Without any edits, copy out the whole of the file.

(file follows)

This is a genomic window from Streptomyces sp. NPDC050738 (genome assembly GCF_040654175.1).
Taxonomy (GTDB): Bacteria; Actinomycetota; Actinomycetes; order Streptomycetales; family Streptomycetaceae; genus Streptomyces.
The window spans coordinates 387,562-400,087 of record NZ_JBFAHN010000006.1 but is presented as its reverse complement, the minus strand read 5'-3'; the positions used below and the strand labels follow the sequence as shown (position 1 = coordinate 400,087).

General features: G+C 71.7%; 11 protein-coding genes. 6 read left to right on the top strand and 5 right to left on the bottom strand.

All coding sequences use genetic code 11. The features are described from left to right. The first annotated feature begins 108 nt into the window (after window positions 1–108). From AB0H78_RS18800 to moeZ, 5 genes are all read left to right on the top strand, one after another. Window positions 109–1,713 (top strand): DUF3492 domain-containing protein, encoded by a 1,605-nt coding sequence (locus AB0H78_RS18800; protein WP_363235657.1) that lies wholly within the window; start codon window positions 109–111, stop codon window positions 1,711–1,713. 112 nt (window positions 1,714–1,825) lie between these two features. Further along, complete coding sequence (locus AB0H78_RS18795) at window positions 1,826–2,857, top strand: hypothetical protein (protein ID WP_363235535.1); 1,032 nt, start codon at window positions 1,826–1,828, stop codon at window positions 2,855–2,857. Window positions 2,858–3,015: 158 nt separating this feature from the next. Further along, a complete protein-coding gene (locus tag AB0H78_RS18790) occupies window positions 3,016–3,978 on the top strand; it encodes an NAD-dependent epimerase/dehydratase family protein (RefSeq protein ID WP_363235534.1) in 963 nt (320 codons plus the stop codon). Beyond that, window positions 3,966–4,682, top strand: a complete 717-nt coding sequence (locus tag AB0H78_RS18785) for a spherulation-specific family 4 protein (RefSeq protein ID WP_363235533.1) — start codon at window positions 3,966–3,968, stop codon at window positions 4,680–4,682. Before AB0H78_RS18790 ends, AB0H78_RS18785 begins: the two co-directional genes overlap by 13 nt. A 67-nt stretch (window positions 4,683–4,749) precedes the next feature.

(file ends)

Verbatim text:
This is a genomic window from Streptomyces sp. NPDC050738 (genome assembly GCF_040654175.1).
Taxonomy (GTDB): Bacteria; Actinomycetota; Actinomycetes; order Streptomycetales; family Streptomycetaceae; genus Streptomyces.
The window spans coordinates 387,562-400,087 of record NZ_JBFAHN010000006.1 but is presented as its reverse complement, the minus strand read 5'-3'; the positions used below and the strand labels follow the sequence as shown (position 1 = coordinate 400,087).

General features: G+C 71.7%; 11 protein-coding genes. 6 read left to right on the top strand and 5 right to left on the bottom strand.

All coding sequences use genetic code 11. The features are described from left to right. The first annotated feature begins 108 nt into the window (after window positions 1–108). From AB0H78_RS18800 to moeZ, 5 genes are all read left to right on the top strand, one after another. Window positions 109–1,713 (top strand): DUF3492 domain-containing protein, encoded by a 1,605-nt coding sequence (locus AB0H78_RS18800; protein WP_363235657.1) that lies wholly within the window; start codon window positions 109–111, stop codon window positions 1,711–1,713. 112 nt (window positions 1,714–1,825) lie between these two features. Further along, complete coding sequence (locus AB0H78_RS18795) at window positions 1,826–2,857, top strand: hypothetical protein (protein ID WP_363235535.1); 1,032 nt, start codon at window positions 1,826–1,828, stop codon at window positions 2,855–2,857. Window positions 2,858–3,015: 158 nt separating this feature from the next. Further along, a complete protein-coding gene (locus tag AB0H78_RS18790) occupies window positions 3,016–3,978 on the top strand; it encodes an NAD-dependent epimerase/dehydratase family protein (RefSeq protein ID WP_363235534.1) in 963 nt (320 codons plus the stop codon). Beyond that, window positions 3,966–4,682, top strand: a complete 717-nt coding sequence (locus tag AB0H78_RS18785) for a spherulation-specific family 4 protein (RefSeq protein ID WP_363235533.1) — start codon at window positions 3,966–3,968, stop codon at window positions 4,680–4,682. Before AB0H78_RS18790 ends, AB0H78_RS18785 begins: the two co-directional genes overlap by 13 nt. A 67-nt stretch (window positions 4,683–4,749) precedes the next feature.